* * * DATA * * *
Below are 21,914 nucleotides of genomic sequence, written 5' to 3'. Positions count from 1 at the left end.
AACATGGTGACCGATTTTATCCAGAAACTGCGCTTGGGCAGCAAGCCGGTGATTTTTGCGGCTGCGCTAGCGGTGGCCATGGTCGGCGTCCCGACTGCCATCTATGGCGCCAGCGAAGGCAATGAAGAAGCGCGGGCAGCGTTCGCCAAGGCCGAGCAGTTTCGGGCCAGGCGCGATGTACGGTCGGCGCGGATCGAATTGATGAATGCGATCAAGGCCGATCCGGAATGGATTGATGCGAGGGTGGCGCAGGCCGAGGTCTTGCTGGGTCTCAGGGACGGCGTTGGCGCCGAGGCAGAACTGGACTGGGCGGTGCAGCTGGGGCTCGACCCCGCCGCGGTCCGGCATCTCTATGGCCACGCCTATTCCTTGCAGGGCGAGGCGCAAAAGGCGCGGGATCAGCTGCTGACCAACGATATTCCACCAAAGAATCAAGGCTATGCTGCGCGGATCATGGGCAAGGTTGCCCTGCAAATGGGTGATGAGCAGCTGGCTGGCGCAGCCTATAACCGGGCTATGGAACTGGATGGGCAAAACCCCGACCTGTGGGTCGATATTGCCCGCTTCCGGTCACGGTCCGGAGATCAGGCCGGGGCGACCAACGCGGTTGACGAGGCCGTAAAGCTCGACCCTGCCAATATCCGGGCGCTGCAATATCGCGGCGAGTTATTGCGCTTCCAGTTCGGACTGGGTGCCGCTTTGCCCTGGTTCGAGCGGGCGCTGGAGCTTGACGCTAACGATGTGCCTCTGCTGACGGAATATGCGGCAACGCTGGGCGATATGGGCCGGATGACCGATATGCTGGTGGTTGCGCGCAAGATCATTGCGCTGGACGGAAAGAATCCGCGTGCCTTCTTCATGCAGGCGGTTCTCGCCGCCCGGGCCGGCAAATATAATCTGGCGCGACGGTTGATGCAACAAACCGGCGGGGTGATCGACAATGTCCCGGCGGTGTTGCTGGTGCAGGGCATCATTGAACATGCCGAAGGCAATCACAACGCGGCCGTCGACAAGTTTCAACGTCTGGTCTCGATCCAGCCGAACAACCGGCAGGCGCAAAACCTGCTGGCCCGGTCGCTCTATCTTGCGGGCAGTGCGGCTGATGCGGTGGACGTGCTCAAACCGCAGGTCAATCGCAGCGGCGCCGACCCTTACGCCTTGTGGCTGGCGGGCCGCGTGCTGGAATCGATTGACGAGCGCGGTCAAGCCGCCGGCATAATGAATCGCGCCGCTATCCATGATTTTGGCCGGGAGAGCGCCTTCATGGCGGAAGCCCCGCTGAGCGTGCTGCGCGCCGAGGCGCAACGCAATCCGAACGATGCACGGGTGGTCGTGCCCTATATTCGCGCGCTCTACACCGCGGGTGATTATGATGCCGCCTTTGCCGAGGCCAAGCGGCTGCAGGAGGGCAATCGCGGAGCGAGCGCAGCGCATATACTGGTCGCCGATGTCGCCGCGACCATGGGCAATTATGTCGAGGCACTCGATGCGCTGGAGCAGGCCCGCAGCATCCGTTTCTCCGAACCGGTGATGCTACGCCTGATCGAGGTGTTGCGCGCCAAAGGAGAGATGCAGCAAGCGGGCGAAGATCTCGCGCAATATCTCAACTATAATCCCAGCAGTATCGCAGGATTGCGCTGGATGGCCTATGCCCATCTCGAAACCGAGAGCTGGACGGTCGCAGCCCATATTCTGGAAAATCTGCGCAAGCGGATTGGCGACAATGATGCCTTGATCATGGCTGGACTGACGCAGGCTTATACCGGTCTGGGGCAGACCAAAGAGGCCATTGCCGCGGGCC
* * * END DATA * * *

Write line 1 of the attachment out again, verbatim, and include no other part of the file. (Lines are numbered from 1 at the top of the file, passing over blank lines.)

Below are 21,914 nucleotides of genomic sequence, written 5' to 3'. Positions count from 1 at the left end.